“Previously we had pre-monsoon cluster meeting and updating of district disaster preparedness and response plan (DDPRP) as preparedness measures but these measures were limited to the district level only. However, after the delivery of the project activities the preparedness scope has changed in Jhapa. Flood mock exercise from district level to community level is organised to test and evaluate the response capacity of the community and the stakeholders. The coordination with community and stakeholders is strengthened for better preparedness,” says Lok Raj Dhakal, president of Nepal Red Cross Society (NRCS) Jhapa.
    The preparedness scope of the communities has been changed in the recent years. The influence of the project activities has motivated the communities to prepare with go bag (jhatpat jhola) with important documents and valuable goods. The communities keep their moveable belongings to a raised level to avert damage from flood. “Whenever we get flood alert or warning, we put our moveable assets to a higher level and take our livestock to a safer place,” says Raj Bhakta Sunuwar, CDMC coordinator at Hokalbadi.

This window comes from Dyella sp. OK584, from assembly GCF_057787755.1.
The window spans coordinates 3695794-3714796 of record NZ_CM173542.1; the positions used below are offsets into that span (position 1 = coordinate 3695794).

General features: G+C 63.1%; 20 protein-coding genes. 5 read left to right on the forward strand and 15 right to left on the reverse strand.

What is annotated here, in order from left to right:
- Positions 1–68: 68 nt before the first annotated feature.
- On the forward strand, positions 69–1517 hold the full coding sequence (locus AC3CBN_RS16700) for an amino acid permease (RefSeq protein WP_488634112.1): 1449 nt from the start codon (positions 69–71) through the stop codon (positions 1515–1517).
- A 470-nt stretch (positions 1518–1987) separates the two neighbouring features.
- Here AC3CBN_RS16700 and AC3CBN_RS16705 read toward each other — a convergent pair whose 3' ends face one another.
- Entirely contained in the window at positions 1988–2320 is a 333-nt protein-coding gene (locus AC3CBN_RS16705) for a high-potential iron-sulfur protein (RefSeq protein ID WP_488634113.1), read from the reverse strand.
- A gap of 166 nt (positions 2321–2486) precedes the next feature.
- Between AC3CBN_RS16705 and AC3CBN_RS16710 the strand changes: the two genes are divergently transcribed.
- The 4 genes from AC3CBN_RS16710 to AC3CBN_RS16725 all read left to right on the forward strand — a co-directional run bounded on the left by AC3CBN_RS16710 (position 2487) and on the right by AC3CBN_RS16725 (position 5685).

Community people evacuating village during flood mock exercise

    Community people evacuating village during flood mock exercise

    “We did not think about disaster preparedness and mitigation measures; only discussed about relief and emergency response but after building our capacity on DRR with the support of Kankai end-to- end EWS project, we have allocated resources from VDC council, the people are aware and have mobilized the resources in highly vulnerable communities identified by the government to establish DRR fund, improvements of escape routes and DRR planning and emergency response,” says Rajendra Parajuli, VDC secretary of Taghadubba VDC. As a result of capacity building of communities and local government in Jhapa and Ilam districts in Kankai River basin have established DRR fund at all 25 communities, 11 VDCs and 2 municipalities, he adds.
    The upstream and downstream communities have established and strengthened linkage and network for better flood preparedness. The communities have established and strengthened coordination with local government and security forces for flood preparedness. The flood mock exercises with active participation of community, stakeholders and security forces have enhanced the flood response capacities of all. “Participation in mock flood exercise helped us in developing our capacity and coordination for effective rescue and response during a disaster,” says Bishnu Prasad Shrestha, in-charge of Korobari police post.